Ukrainian officials have accused Russia of publicly pushing peace while quietly allowing weaponry and volunteers to flow over the border into eastern Ukraine, a charge the Kremlin has denied. Many of the key separatist leaders in Ukraine are Russian citizens, and rebels have said they have used advanced, Russian-made shoulder-mounted rockets to shoot down Ukrainian military aircraft.
Poroshenko had two long telephone conversations with Putin and the leaders of France and Germany in recent days in an effort to find a durable peace, but he had come under increasingly heavy criticism at home for the cease-fire, which never quelled the violence entirely. At least 27 soldiers died during the truce, the Ukrainian Foreign Ministry said, and many critics in Kiev said the pause in hostilities was giving separatists a chance to regroup.
“Every day of truce . . . strengthened the position of the terrorists from a military perspective,” Dmitro Tymchuk, an analyst close to the Ukrainian military, wrote on Facebook.
Security forces and rebels skirmished across a wide swath of eastern Ukraine on Tuesday. In one victory for the government, security forces retook a contested border checkpoint, Poroshenko’s office said. Combat engineers defused 35 mines scattered around the checkpoint, the office said, raising the specter of explosives that could persist long beyond the ongoing conflict. The claim could not be independently verified.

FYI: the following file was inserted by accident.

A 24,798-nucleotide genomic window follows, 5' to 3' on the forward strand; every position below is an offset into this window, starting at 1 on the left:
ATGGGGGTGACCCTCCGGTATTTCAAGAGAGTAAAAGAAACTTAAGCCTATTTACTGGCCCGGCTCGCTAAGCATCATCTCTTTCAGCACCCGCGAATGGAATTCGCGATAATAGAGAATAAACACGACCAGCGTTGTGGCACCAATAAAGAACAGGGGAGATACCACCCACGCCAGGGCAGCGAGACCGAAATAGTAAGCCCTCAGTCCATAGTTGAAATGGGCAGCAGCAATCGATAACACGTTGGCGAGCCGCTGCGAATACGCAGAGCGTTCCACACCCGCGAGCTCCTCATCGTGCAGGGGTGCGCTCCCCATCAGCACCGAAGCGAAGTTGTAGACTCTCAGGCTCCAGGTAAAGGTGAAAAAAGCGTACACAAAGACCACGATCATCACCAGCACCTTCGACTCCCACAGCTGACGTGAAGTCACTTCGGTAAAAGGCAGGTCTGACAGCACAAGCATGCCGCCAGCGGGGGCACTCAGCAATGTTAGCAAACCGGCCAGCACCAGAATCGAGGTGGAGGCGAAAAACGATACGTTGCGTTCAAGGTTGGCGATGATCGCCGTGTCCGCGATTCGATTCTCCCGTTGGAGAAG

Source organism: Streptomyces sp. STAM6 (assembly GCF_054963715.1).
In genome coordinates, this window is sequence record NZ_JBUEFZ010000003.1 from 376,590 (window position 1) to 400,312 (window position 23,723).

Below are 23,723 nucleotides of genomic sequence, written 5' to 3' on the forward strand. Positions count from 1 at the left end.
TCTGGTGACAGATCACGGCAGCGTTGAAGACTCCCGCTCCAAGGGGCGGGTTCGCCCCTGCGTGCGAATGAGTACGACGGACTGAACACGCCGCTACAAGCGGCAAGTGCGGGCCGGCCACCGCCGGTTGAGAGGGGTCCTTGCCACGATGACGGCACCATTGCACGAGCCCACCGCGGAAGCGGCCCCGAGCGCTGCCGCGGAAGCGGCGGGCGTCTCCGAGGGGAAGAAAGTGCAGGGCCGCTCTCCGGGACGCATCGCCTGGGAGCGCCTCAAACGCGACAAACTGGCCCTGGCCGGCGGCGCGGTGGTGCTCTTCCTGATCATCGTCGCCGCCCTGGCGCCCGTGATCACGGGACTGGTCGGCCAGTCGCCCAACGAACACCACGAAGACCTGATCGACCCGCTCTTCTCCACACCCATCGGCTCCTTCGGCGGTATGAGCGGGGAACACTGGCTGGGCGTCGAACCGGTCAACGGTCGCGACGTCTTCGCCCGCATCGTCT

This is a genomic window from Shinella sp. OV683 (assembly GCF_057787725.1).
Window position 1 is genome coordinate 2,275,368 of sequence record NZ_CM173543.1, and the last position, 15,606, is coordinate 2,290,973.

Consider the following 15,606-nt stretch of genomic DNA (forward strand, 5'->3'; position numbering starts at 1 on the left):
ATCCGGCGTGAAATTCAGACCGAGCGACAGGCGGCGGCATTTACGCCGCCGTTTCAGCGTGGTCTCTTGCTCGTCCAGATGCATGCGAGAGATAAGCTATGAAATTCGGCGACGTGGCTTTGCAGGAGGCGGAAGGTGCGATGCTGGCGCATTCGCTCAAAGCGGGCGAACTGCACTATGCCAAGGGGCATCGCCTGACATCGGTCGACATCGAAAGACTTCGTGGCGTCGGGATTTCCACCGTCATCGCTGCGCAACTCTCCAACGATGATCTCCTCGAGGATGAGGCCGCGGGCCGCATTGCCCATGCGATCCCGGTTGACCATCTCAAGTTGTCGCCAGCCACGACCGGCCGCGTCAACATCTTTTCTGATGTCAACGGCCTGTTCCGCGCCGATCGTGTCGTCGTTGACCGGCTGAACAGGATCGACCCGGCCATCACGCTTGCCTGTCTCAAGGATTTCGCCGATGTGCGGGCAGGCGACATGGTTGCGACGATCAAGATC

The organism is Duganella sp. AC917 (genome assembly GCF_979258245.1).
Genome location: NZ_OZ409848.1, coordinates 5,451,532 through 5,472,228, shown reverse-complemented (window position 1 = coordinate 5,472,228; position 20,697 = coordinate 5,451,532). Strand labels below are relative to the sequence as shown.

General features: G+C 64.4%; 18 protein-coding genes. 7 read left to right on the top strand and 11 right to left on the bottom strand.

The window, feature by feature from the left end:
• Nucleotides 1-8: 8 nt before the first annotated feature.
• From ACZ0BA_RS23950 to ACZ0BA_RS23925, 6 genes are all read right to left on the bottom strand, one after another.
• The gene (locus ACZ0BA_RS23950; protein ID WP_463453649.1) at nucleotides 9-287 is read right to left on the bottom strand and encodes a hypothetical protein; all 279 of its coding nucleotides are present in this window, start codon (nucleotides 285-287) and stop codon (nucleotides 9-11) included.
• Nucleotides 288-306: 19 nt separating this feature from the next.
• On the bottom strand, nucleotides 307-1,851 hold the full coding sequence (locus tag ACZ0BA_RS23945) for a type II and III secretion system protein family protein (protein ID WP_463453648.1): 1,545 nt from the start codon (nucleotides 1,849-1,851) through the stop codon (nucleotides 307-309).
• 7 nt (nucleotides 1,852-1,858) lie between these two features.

Rebels, meanwhile, said they had taken full control of the main airport in Luhansk, where a military transport plane was shot down last month, killing all 49 soldiers aboard.
Near Kramatorsk, four people died Tuesday and five were wounded when a minibus came under fire, the Donetsk regional administration said in a statement. In the rebel-held city of Slovyansk, heavy shelling destroyed a television tower.
And rebels early Tuesday opened fire on military airplanes at the Donetsk airport, the city’s mayor’s office said. Also in Donetsk, one police officer was killed and six were injured when separatists stormed the regional interior ministry, the Interior Ministry in Kiev said.